So what kinds of post would you like me to do?  Does anyone miss Viral Video Wednesday?  What are you planning to read in February?

LOTR Readalong – The Hobbit

I love the fantasy genre, have read Paolini, and am absolutely in love with Katsa and Po in Graceling.  I’ve read all the books in The Chronicles of Narnia, play World of Warcraft, and I rather enjoyed Goblins! An UnderEarth Adventure.  So when I read about the Tolkein Readalong, I decided to Crash the Unexpected Party.

The Lord of the Rings ReadalongJanuary was the month of The Hobbit with A Striped Armchair.  I got a late start, so I’ve had to hurry a bit to catch up, but I’ve now finished the prequel to The Lord of the Rings trilogy.  It was a re-reread for me, “the third time pays for all”, as Bilbo says, and my last time on the journey There and Back Again was in early 2008, I believe.  It amazes me how this book was still able to keep me in suspense through goblins chasing them, Riddles in the Dark, the sticky troubles in Mirkwood, imprisonment in the wood-elves city, Bilbo’s battle of wits with Smaug the Dragon, and through the final scene of the book, The Battle of Five Armies.  I so love Tolkein, and I seem to forget how much until I read his work.  Next month will be The Fellowship of the Rings with The Literary Omnivore.

So Eva at A Striped Armchair gave us the following questions:

  • Where are you in the story? So far, has the book lived up to your expectations (for first-timers)/memories (for rereaders)? What’s surprising or familiar?
  • Have you been bogged down anywhere in the book?
  • Let’s talk about the songs…are you skipping over them to get back to the prose? Why or why not?
  • What do you think of the narrator’s voice?
  • Does your edition have illustrations or maps? Have you been ignoring them or referring back to them?
  • Now it’s time to play favourites! Who’s your favourite main character? Who’s your favourite minor character (i.e.: villains, random helpers, etc.)? What’s your favourite scene? Do you have a favourite quote to share?
  • Okay, so here we go :-)

    1.  Where are you in the story? So far, has the book lived up to your expectations (for first-timers)/memories (for rereaders)? What’s surprising or familiar?

    I have just finished the book about twenty minutes ago, after tackling it in about 3 days.  I was a bit burned out by the ARCs that I’ve read this month, and desperately need a fun escape in a comfort read and The Hobbit fit that to a T.  I really do hope to take the next books a bit slower, because it gave me a bit of a brain-ache this way.  As always, it lived up to my memories, and I’ve been running over to YouTube to watch the 1977 Cartoon version of it that I watched repeatedly at my parents naseaum as a kid.  What really surprised me was that, even though I know the story, know what all’s going to happen, and know the outcomes, it can still hold me in suspense.  I was biting my nails and flipping pages, even though I knew they were all going to make it through.  Of course, since it was a reread, it was familiar, and maybe it is the cartoon I watched for all those years that makes it a comfort read for me.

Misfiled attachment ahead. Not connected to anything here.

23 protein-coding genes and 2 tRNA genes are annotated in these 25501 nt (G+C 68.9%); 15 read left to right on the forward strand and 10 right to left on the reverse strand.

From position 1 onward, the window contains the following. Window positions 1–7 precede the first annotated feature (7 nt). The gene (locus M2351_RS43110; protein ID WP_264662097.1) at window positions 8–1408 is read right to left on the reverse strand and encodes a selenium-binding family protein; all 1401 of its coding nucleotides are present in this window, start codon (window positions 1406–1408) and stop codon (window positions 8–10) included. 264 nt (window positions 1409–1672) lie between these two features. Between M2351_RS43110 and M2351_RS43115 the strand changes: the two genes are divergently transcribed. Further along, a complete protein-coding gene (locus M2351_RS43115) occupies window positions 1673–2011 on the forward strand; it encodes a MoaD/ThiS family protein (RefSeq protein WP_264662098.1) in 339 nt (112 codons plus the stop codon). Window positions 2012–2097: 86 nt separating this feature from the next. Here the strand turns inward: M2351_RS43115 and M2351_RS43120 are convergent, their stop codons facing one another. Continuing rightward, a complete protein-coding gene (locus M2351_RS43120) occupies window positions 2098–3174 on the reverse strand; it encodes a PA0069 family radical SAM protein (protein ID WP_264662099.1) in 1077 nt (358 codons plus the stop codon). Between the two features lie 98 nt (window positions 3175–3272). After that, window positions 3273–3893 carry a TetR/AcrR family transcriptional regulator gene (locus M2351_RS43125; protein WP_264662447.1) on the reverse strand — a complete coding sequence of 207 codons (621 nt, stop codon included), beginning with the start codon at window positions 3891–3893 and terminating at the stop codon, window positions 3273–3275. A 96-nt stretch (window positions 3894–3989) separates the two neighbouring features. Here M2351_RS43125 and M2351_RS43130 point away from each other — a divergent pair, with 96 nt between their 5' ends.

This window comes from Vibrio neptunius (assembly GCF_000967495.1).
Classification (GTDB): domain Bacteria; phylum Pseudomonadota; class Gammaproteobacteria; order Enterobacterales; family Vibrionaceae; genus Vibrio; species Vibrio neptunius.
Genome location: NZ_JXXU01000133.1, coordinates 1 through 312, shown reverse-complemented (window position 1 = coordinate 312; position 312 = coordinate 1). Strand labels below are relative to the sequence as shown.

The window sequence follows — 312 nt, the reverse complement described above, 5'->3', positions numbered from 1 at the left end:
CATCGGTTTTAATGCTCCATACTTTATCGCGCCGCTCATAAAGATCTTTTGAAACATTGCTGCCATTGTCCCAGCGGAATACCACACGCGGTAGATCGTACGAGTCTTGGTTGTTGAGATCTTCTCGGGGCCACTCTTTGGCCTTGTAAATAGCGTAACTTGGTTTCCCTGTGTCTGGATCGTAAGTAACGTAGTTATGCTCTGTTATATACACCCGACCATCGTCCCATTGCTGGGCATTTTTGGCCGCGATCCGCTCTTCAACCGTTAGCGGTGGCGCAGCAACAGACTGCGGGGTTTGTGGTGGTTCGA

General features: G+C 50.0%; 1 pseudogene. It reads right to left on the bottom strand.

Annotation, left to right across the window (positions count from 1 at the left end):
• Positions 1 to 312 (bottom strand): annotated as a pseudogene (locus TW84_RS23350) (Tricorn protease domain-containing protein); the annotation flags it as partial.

2.  Have you been bogged down anywhere in the book?

    I did have trouble in the beginning of the book getting started.  I kept falling asleep.  However, that may have more to do with the fact that I was in a nice, warm bed at 12 o’clock at night, with the audiobook playing as I read along.  There is a reason we read bedtime stories to kids to make them go to sleep, and I can tell you it works on 36-year-old moms just as well ;-)

    3.  Let’s talk about the songs…are you skipping over them to get back to the prose? Why or why not?

    Well, as I said, I read along with an audiobook, so I didn’t skip the songs this time, but I never skipped them anyway.  I figure Tolkein put them where he did for a reason and read them (sang them, out loud, even if it drew stares) where he plunked them.  It was a bit different hearing them from the audiobook reader, who also sang them, (but with breaks that I didn’t care for) in that his tunes for them was a bit different than the ones I had sung.  Honestly, it would have never occurred to me to skip them.

    4.  What do you think of the narrator’s voice?

    I have always loved the book’s narrator voice, and I’d have to say that I like the audiobook’s narrator’s voice, as well.  I hope he’s doing the next three, as well.

    5.  Does your edition have illustrations or maps? Have you been ignoring them or referring back to them?

    Yes, my book had both the dwarf map of the Lonely Mountain and the moonrunes that Elrond discovered (lol, I can’t read runes, though, so what does that matter?), as well as a broader map that shows the Misty Mountains, Mirkwood, and the Grey Mountains, as well as Smaug on the Lonely Mountain.  They’re labelled “Thror’s Map” and “Wilderland”, and I referenced them often, especially the one of Wilderland to get a good sense of the directions they took and how far they travelled.  Like Bilbo, I too LOVE maps!

    6.  Now it’s time to play favourites! Who’s your favourite main character? Who’s your favourite minor character (i.e.: villains, random helpers, etc.)? What’s your favourite scene? Do you have a favourite quote to share?

    Ooh, favorites…  I knew this question was coming, so I tried to be prepared, but I just was too into the book to remember to pick them.  Let me see….